Our system reads out it sensor values every 30 minutes and checks whether those are in range. If they are, it is fine and the system will wait another 30 minutes for the next check. If it is not good if will ask for what it needs, that is water, or more or less sunlight. If it needs help, the user needs to push a button such that it will check every two seconds so that the system can give direct feedback to the user if it is being taken care of. A clear improvement would be that the user doesn’t have to push a button. This way it will cost the user an action less, which makes the product more user-friendly. An implementation could be that the system will automatically check every two seconds when it detects a problem. We chose not to do this, since it will consume a lot more power and the system needed to work for five days with one power bank. Another button-improvement would be that the system would automatically go do deep-sleep mode between certain times. The way the prototype is now put to sleep mode is when there are two buttons pressed simultaneously. We chose to do it the button-way because it was way to time consuming to program a timer on it.

Goals and experiment

Another problem we encountered had to do with our goals and experiment. As a goal, we aimed to add a new joyful activity to the day of people with Down syndrome. The main problem here is the measurability of these results. Due to the coronavirus, we could not be present in persons to judge the effectiveness. And due to the privacy of the users, we also could not install camera’s for example to keep track of how the prototype performs. The result of this is that we had to ask the caretakers to pay attention and all the feedback had to come from questioning those caretakers. This is less than desirable because we want to ask as little as possible from these people since they are already being extremely friendly and helpful by testing our product. Secondly, it increases subjectivity in the results since both prototypes are judged by different observers. This could be solved by perhaps waiting until covid passes or by finding a different target audience that allows us to monitor the experiment ourselves.

An additional problem of the experiment was the test period length. Due to the structure of this course, we could only permit 1 week of testing. This is really short when you want to monitor potential changes in behaviour and the health of plants. Expected changes are minimal in one week, and therefore the results might be inconclusive. We have no good fix for this.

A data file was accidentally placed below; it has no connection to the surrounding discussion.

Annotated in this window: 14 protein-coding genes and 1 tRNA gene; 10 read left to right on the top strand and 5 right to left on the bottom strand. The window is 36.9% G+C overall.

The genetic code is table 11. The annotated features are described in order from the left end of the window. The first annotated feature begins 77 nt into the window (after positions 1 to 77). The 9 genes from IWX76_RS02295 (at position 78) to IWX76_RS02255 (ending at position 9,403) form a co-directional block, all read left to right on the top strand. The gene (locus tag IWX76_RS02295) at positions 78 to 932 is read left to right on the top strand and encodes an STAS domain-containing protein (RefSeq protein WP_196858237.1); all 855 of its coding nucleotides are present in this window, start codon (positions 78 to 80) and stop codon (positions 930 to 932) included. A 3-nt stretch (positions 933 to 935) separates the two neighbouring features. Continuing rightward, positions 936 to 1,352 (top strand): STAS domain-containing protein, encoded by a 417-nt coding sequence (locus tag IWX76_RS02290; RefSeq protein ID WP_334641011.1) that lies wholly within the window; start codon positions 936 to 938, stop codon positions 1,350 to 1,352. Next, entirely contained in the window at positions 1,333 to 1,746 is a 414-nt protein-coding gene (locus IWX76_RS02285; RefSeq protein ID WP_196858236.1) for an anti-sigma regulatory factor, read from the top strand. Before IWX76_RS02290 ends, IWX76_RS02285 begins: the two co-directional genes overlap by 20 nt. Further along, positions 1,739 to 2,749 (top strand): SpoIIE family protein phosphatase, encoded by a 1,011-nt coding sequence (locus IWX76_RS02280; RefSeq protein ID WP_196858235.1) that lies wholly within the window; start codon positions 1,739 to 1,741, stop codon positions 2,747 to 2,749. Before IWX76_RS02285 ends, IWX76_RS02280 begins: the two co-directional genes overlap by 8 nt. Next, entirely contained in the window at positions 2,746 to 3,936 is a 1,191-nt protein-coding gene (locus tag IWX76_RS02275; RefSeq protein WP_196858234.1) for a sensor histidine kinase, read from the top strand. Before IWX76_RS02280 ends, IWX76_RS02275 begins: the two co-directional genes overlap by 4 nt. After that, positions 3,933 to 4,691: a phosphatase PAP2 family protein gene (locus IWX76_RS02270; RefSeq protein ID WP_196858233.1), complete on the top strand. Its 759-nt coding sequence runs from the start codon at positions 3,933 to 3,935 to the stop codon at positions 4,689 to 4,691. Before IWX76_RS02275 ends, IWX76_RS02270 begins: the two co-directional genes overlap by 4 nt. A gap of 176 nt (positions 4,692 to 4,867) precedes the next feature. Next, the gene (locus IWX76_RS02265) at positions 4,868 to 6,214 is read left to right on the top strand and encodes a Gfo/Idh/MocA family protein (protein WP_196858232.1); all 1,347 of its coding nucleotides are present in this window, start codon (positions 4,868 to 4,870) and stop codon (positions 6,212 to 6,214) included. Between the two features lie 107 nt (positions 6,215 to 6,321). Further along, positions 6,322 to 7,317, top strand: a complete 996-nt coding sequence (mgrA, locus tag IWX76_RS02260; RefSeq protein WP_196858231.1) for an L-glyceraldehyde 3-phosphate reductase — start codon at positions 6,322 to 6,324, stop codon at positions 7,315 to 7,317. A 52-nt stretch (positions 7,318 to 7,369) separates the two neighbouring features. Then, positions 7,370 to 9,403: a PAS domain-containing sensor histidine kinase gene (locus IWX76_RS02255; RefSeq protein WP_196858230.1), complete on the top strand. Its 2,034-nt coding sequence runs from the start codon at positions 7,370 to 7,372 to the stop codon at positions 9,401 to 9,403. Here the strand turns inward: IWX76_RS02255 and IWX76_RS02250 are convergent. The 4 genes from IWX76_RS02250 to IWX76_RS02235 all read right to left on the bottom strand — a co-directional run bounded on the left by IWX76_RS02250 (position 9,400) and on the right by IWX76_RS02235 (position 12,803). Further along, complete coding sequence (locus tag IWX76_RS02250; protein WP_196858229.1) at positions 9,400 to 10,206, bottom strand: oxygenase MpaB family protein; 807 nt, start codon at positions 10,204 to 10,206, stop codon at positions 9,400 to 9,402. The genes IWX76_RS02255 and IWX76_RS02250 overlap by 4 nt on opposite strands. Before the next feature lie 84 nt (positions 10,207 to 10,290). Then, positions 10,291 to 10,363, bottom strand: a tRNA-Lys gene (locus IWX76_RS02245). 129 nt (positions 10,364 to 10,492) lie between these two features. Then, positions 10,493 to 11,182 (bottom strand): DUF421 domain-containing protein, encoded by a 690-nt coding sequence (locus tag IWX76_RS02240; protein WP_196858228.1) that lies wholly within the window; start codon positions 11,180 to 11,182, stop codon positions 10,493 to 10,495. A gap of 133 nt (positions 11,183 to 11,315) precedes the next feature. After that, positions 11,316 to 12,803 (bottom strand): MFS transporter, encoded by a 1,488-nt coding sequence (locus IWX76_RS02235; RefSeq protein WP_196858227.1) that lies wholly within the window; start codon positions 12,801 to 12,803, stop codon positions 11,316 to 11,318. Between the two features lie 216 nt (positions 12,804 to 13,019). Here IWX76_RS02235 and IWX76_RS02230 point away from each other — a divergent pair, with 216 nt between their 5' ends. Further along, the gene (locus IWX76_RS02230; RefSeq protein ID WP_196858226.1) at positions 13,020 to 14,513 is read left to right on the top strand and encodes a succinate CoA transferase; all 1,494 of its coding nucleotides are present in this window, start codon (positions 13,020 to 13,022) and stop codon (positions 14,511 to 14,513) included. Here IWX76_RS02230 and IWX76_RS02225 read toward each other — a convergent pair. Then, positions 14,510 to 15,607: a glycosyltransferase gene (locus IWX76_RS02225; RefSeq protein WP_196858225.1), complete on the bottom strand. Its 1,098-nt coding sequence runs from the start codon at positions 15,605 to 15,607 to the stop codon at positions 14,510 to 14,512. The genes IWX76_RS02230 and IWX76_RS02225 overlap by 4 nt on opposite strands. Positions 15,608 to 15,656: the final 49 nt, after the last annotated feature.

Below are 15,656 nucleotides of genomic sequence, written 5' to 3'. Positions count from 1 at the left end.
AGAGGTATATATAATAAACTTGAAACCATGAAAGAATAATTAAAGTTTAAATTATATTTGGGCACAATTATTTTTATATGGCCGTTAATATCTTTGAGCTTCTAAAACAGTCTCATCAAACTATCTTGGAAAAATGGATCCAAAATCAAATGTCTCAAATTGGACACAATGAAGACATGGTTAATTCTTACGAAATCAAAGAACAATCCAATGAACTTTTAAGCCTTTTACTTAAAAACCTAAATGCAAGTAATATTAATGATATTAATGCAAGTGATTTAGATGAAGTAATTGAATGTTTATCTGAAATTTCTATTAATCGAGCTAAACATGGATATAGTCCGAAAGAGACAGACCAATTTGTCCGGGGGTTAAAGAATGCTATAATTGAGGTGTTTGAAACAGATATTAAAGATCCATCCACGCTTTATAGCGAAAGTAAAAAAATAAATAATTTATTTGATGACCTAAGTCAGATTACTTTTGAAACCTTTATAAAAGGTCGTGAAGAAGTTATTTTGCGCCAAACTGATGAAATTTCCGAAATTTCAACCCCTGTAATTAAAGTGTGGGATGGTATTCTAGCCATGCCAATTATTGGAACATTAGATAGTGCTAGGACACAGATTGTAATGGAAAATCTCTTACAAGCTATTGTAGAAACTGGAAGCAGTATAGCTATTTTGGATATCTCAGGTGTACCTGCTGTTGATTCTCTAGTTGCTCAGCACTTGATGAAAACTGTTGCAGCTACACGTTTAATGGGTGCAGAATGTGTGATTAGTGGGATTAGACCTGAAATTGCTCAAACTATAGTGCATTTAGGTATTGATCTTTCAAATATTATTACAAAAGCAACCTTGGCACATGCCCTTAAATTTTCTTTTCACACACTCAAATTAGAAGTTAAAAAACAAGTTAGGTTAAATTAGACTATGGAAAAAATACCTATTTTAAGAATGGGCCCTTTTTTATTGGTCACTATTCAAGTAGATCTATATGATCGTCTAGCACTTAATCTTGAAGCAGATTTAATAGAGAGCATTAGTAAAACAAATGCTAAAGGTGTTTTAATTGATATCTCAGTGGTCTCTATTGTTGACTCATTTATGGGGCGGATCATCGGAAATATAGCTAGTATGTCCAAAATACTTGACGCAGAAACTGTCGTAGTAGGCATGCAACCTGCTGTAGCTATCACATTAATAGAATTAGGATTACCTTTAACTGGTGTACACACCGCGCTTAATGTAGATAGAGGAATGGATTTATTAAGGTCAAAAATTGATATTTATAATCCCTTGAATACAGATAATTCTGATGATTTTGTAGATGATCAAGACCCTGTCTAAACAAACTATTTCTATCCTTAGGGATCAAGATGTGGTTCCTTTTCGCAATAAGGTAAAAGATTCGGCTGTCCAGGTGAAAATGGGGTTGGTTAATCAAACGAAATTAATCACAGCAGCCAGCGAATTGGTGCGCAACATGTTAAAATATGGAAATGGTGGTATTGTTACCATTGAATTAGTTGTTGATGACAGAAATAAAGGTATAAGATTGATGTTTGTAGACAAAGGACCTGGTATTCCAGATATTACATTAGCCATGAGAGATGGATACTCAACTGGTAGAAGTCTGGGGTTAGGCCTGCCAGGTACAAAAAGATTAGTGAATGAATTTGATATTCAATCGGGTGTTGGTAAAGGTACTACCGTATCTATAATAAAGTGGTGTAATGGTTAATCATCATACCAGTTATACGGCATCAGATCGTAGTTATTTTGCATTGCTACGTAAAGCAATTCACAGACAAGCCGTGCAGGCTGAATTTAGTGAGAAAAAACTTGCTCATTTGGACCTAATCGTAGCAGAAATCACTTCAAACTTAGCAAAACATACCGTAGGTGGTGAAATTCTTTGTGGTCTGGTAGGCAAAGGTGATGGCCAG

The next thing that we would improve in a new version would be the design of the pot and how the sensors are placed inside. In the current design, the moisture sensor fits into a hole that is halfway down the pot. This was the only way everything would fit in the pot. Making the pot bigger was not an option since we were restricted by the size of the 3d printer and the print time. This low hole caused excess drained water to drip through the hole in the direction of the electronic core. This is obviously a problem. In the prototype, this was fixed by using some tape. But a more ideal permanent solution would be to redesign the pot with a bigger 3d printer. Or by using moisture sensors that are smaller since our model was quick large (8ish cm in length.)

FLEUR now uses a powerbank as the source of power. We didn’t like to option of having a power cable since that would look less nice and would increase the risk of electrocution because we use electronics inside a flowerpot that is filled with water every week (and see the problem of the hole described above). The downside of using a battery is that you have to swap or charges them once in a while. So to minimize that labour and make our system more durable we should use power-efficient component. In the current design the display of the mstack 5 core uses most of the power, our sensors take a measurement once every thirty minutes and each two seconds after the button is pressed, to direct fast feedback). This power consumption is negligible in comparison. So to improve our design and make it run on smaller and fewer batteries we could swap the standard transmissive display for a so-called reflective display, these are the ones that are used in e-readers. These displays only use energy when the projected image on the screen has to be changed. Which is only a handful of times a day in our case. This would decrease our average power consumption allowing for smaller batteries.

3D printed design

The next thing that would need improvement is the design of the pot itself. This can be split in 4 parts: holding the core and the electronics, masking the wiring and placement of the sensors, waterproofing and lastly making the prints. The improvements will be discussed separately.

When it came to holding the core it was chosen to create a pressure fit within its designated socket. This was a good solution at the time since the core had multiple sockets that needed to be used for the sensors, these needed to be free of the structure. In the first design this gap was too tight and the sockets could not be used. In the second design the sockets could be used but the fit of the core was not ideal. The solution would be to make a structure with precise cut-outs where the cables would connect, make this structure separate from the pot so it can be bolted or screwed to the outside. Then make a second slightly bigger enclosure that fits over this structure to hide the wires. This way a secure and tight fit can be ensured for the core, all the wires can be hidden away whilst not compromising the required space.

For the rest of the electronics no specific location was made in order to hold them down. This caused a rattling sound when moving the pot around, in the first design this was compromised due to the size limitations. But if the modification for holding the core would be made, this is a must. Not only will it make the wires more likely to entangle, come lose or even break, but it is also more professional to make sure that everything is securely put in place.